# Bitness of results of expressions and aggregate functions in query language

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When queries use data operations and functions with a definition that includes specification of length (String, Number) and accuracy (Number), you might need to keep in mind the rules for calculating the length and accuracy of results. This section covers these rules.

## String operations

Description of the String data may include the following additional specifications: length (maximum number of characters), allowed length (fixed or variable), unlimited length (False or True). This table lists the rules for calculating additional specifications of the function results based on additional specifications of their string operands.

Function

Unlimited length

True

False, length = n

Fixed

Variable

SUBSTRUNG(String, m, k)  Unlimited length Length k, variable Length k, variable
MIN(String)  Unlimited length Length n, fixed Length n, variable
Max(String)  Unlimited length Length n, fixed Length n, variable

The following table covers the rules used to determine additional specifications of the "+" operation (concatenation of strings) that takes two string operands.

Operand 1

Operand 2

Unlimited length

Length = m

Fixed

Variable

Unlimited length Unlimited length Unlimited length Unlimited length
Length n Fixed Unlimited length Length n + m, fixed Length n + m, variable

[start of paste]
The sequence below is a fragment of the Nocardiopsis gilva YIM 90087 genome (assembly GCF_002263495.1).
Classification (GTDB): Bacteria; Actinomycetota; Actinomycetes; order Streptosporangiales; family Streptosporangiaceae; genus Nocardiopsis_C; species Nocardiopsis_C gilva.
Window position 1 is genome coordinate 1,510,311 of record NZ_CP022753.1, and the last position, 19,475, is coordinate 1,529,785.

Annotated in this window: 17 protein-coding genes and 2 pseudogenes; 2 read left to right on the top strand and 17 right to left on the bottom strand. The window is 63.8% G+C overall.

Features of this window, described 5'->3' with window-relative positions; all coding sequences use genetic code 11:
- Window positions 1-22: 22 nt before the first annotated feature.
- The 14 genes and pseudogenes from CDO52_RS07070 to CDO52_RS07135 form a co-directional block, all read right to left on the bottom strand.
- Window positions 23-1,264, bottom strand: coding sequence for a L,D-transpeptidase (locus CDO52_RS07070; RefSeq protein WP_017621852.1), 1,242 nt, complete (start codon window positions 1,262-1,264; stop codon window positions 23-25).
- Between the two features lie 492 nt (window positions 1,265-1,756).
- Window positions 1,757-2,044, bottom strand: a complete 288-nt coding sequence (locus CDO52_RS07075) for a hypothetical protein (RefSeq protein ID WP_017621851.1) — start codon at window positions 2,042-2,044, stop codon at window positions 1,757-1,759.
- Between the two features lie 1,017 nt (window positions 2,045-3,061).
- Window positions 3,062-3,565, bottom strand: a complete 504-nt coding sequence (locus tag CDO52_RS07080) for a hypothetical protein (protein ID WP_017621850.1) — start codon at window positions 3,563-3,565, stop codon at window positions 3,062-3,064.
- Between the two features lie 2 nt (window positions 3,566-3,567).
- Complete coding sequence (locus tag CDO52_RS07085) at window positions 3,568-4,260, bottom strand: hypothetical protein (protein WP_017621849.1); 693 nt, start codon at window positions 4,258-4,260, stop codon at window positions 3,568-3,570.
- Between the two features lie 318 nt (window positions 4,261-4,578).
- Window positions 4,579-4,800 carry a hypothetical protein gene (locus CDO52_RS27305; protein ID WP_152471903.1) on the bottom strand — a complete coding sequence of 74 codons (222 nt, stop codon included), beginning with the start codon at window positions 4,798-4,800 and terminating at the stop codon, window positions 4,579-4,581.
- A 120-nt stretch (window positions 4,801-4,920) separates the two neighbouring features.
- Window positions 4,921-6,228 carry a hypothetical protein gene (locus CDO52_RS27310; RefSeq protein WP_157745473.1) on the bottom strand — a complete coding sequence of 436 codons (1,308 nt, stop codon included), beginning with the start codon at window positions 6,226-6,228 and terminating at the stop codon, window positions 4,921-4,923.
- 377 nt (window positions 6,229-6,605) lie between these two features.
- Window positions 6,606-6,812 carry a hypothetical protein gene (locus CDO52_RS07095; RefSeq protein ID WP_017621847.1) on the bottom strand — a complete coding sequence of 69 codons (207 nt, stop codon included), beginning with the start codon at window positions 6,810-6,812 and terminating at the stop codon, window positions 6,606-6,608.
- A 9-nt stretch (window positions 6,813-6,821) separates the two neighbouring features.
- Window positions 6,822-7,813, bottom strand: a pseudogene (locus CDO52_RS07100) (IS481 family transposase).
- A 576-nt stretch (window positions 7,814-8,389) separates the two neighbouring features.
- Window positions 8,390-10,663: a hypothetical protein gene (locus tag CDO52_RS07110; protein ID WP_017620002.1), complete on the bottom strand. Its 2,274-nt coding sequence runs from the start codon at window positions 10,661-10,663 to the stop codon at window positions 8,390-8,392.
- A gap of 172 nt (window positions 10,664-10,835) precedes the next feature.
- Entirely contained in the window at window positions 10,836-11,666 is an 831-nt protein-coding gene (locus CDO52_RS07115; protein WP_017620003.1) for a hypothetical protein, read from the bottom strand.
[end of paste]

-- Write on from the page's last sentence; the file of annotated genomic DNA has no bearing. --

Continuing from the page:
Variable Unlimited length Length n + m, variable Length n + m, variable

## Operations with numbers

When you perform various conversions of numeric data, keep in mind that a number can contain (integer and fractional parts combined) a maximum of 38 digits. 1C:Enterprise uses decimal numbers with a fixed point. This means that the number 34.28 contains 4 digits, and number 0.000000001 has 9 digits (the 0 before the period is not considered to be a digit), while the number 3200000000 has 10 digits. Bitness of the results of various operations is calculated to exclude possible arithmetical overflows and at the same time to get the most accurate result. During configuration development, the selection of bitness of metadata object fields should be based on possible bitness of the data stored in such fields and should not take into account any possible bitness increase due to arithmetical operations and functions.

Addition and subtraction operations are always executed precisely in the query language. For this, the length of the fractional part of the result is determined as the maximum length of fractional parts of all operands. The length of the integer part of the result is defined as the maximum length of the integer parts of operands plus 1. If in this case the total number of digits in the integer and fractional parts exceeds 38, the number of digits is reduced to 38 by reducing the number of digits in the fractional part, but to no less than 10.

### "*" (multiplication)